Additionally, it calls out big grocery retailers for implementing “policies that imposed strict delivery requirements on their upstream suppliers and threatened fines for noncompliance. Walmart even tightened the delivery requirements its suppliers had to meet to avoid fines as the pandemic went on.”

Author Adam Kaat, who works as a supply chain manager in the aerospace industry and wrote two books based on his time working in various jobs at a Whole Foods during the height of the pandemic, criticized these policies as “absurd” and “bullshit” in an interview with The Hill.

“That’s not going to help anybody. That’s also going to drive the cost on the items, definitely. That’s going to affect poor people the most,” he said, adding that he didn’t see any such policy during his time at Whole Foods.

Supply chain pressures have largely gone away as production and logistics pipelines have normalized, and inflation has also fallen precipitously over the last year and a half, with the core PCE price index dropping to a 2.8-percent annual increase.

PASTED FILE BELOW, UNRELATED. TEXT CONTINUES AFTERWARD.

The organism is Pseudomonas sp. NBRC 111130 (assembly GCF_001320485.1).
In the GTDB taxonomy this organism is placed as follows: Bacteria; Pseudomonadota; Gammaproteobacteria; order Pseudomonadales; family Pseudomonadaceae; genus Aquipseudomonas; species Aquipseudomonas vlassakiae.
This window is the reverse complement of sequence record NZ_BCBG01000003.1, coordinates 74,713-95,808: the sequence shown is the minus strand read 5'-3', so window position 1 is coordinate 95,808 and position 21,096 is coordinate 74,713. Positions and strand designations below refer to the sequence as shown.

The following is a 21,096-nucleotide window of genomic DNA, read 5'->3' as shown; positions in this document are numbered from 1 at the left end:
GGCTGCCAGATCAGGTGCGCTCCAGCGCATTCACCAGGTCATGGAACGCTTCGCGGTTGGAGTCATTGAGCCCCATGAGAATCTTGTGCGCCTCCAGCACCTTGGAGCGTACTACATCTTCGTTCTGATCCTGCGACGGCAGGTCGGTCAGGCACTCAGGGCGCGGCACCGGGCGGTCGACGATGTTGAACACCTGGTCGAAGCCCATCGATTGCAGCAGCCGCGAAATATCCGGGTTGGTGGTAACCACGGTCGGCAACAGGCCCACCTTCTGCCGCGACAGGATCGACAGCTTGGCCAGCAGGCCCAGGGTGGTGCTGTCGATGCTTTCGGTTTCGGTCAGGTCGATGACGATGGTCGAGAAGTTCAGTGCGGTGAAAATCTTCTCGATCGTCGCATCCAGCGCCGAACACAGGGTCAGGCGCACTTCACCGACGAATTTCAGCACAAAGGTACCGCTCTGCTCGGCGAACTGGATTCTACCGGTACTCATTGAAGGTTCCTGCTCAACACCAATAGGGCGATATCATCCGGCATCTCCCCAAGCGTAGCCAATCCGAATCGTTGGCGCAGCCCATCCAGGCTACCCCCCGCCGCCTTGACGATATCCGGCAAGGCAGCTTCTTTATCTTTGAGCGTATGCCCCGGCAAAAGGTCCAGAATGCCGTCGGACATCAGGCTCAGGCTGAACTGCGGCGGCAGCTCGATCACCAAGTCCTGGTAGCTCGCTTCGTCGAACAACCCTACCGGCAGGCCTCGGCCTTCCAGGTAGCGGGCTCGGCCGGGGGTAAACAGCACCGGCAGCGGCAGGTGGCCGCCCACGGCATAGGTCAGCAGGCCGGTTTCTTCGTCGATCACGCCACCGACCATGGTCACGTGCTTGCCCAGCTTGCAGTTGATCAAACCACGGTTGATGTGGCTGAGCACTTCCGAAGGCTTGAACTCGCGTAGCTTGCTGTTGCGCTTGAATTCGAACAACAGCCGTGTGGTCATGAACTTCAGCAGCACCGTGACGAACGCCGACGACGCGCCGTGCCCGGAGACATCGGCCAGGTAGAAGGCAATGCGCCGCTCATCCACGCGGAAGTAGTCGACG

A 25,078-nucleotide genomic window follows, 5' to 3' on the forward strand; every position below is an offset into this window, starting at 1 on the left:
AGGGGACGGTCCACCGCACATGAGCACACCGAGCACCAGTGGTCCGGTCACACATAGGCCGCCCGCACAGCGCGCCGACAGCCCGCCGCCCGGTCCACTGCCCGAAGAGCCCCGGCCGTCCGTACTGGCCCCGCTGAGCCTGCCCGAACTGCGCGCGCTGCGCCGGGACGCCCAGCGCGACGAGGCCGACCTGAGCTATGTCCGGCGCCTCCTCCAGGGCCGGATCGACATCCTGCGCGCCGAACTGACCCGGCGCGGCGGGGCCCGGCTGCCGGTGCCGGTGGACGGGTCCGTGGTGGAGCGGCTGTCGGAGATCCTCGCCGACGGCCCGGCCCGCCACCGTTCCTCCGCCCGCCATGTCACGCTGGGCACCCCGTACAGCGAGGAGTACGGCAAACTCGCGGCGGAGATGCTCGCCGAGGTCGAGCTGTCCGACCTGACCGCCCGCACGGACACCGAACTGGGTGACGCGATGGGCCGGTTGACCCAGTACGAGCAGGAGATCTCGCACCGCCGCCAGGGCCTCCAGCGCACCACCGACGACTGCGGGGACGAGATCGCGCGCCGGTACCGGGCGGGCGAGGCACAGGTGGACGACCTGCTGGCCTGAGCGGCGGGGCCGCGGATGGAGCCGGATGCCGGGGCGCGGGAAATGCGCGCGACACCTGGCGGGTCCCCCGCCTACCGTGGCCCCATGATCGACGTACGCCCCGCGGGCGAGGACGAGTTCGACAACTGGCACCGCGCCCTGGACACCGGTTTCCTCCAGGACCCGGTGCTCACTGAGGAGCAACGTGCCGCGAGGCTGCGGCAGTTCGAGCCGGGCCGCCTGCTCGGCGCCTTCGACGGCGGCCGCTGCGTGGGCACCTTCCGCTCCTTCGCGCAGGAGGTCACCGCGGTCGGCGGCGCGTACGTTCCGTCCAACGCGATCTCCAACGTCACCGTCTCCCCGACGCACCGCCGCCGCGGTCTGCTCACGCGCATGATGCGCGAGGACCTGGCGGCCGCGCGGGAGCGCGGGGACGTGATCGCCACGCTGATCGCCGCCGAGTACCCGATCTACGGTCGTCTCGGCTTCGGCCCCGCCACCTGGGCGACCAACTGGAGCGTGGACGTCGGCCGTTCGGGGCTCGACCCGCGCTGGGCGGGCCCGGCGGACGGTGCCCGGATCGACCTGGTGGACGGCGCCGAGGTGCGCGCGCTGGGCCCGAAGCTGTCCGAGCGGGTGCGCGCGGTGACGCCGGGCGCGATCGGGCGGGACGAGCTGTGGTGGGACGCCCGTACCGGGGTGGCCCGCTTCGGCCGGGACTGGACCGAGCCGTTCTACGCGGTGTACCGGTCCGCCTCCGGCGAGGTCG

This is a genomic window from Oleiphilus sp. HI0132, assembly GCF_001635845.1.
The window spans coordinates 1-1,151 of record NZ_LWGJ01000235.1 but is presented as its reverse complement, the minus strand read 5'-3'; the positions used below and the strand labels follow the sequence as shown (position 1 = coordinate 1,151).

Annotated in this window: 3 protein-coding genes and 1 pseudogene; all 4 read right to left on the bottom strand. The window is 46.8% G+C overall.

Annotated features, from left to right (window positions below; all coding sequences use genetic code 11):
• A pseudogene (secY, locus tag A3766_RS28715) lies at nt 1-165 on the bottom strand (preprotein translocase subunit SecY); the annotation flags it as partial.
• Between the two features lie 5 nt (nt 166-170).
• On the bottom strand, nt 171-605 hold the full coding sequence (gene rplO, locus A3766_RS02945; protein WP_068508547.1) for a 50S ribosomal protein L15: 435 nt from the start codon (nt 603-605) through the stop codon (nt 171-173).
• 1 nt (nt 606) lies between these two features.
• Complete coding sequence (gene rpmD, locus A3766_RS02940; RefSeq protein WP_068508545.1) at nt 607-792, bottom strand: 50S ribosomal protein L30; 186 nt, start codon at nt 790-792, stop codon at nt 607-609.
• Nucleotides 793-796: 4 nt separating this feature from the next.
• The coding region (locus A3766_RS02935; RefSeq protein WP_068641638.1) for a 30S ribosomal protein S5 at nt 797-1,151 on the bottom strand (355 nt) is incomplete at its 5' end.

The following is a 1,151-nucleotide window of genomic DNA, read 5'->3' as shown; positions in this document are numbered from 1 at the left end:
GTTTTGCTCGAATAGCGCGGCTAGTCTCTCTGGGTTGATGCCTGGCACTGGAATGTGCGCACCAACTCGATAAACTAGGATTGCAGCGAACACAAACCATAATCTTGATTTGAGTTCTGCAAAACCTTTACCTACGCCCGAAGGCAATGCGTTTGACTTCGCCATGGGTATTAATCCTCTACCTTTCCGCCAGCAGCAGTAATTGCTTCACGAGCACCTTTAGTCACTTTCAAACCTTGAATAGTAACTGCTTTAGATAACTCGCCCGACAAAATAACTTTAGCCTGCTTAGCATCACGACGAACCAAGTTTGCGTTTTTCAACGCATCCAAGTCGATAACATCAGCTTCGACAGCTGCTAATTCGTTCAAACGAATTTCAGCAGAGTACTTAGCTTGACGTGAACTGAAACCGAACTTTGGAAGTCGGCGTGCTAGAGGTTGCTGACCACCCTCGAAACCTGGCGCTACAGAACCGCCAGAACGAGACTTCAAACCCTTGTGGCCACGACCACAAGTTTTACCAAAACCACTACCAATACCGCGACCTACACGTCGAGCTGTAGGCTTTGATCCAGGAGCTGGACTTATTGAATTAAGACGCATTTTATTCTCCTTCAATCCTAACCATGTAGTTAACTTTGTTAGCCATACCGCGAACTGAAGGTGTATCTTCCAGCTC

However, profits are still way above their accustomed levels, hitting an all-time high of $2.8 trillion in the fourth quarter, according to Commerce Department data released Thursday. Profit margins expanded for a second consecutive quarter, up 3 percentage points to 12.2 percent of GDP, according to a calculation by financial firm EY-Parthenon.

Some left-leaning economists are backing up the FTC report, saying that expanded margins raise an important question about competition.

“The interesting question is whether the margins are going back down now, with the supply chain pretty much back to normal. I am not sure that they have, and that would suggest a real issue of inadequate competition,” Dean Baker of the Center for Economic Policy Research told The Hill.

The FTC findings on expanded margins’ driving pricing are echoed in a 2022 United Nations report that found inflation was a result of cost increases “amplified by price-setting firms in highly concentrated markets raising their mark-ups.”

While further research will reveal more about the interplay between profit margins and private-sector market power in the aftermath of the pandemic, the FTC is cautioning that the effects of boosted profits at the grocery store are still having an economic effect.

“As supply chains normalize, some of these symptoms may subside, but the underlying issues remain,” the agency said, noting that margins are still “quite elevated.”